4

Visa transaction (money reduced from account) happened only after 16 days after I made purchase.

2017-10-01

Paid flight tickets. Money was deducted or reserved (haven't paid attention). When paid, I specified card number, name and code. payment system forced me to log to bank to make payment.

2017-10-11

10 days later, account was showing as there were no such transaction ever. My money were back on my account. Bank said that there were no transaction at all for that day (2017-10-01). Flight company said that transaction were successful, and I shouldn't worry. Other transactions looks correct. It may returned earlier, but 2017-10-11 is when I noticed it.

2017-10-17

Payment appears on my account as if I paid 2017-10-17.

Very frustrated now, as I don't understand how company could charge that much later after payment, and why bank is unable to see the transaction. My biggest worry, is that bank is not showing correct information in the log, and in this case, would it make sense to change bank?

Notes: I'm in Finland, card is Visa Debit Electron. It means that for most transactions by card number, I have to log to my bank, and validate it with additional codes. I already used tickets, and everything went smooth.

Probably related:

  • 1
    What date was the flight? I frequently buy things that trigger an authorization but do not actually charge until they ship the item or I actually use the service I booked. I've not seen that happen with airline tickets, but maybe that's all that happened here. – Hart CO Nov 3 '17 at 14:03
  • Your bank has misinformed you, if they record calls, have a proper audit trail etc they can probably work out what they did wrong. – davidjwest Nov 3 '17 at 14:51
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    "would it make sense to change bank?" If it wasn't the airline at "fault" (see Peter Green's answer) then I imagine it's possible it was the card-processor (Visa) as much as your bank that got things wrong, or showed the wrong information (e.g. to your bank). If that were to have been the case, changing banks might not make any difference. – TripeHound Nov 3 '17 at 16:03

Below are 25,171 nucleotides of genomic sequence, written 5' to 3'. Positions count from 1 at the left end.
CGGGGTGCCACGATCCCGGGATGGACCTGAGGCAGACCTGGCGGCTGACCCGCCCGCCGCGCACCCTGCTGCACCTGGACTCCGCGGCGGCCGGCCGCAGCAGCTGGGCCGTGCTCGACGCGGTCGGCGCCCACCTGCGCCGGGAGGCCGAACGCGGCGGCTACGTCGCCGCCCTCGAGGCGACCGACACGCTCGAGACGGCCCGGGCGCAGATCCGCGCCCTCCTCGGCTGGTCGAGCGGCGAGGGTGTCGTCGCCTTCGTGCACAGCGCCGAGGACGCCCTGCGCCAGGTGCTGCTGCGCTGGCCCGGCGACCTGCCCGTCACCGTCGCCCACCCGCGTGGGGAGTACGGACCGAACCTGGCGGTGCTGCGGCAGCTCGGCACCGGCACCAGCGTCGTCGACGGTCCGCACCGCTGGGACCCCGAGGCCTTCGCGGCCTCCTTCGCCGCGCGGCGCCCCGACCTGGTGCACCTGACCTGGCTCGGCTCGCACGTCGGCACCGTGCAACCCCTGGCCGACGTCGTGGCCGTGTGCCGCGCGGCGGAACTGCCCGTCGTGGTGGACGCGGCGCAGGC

• @HartCO, charge happened right after registration to flight. – Konstantin Petrukhnov Nov 4 '17 at 4:48
6

AIUI this is not terribly abnormal.

There are authorisations (sometimes reffered to as "pending charges" or "holds") and actual charges. An authorisation reserves money but doesn't actually take it.

Normally what happens when you pay by card is that the merchant gets an authorisation immediately. Then some time later the authorisation is converted into an actual charge when the merchant takes the money.

Sometimes merchants are slow in taking the actual charge, either deliberately (some merchants won't charge your card until they actually supply the goods to reduce the chance of having to process a refund) or because of administrative snarlups somewhere.

When this happens the authorisation can time out before the actual charge is taken. So you get the pattern you see, first the authorisation appears then it times out and dissapears and finally the actual charge shows up.

  • This situation happens to me a lot as well. It's honestly quite frustrating as you expect the money to go out when you paid, especially when you try to carefully plan bills. Seeing X dollars still there and thinking you haev enough to pay other bills just for the first one to bounce because they wanted to wait a week is extremely inconsiderate... – ggiaquin16 Nov 3 '17 at 21:04
  • 1
    One good reason to use a credit card is so the vaugarities of card-processing can't directly affect your current account. Worse than the scenario described here is when the merchant does make the charge in time but fails to properly tie the charge to the authorisation. So your available balance gets hit twice. – Peter Green Nov 5 '17 at 0:00

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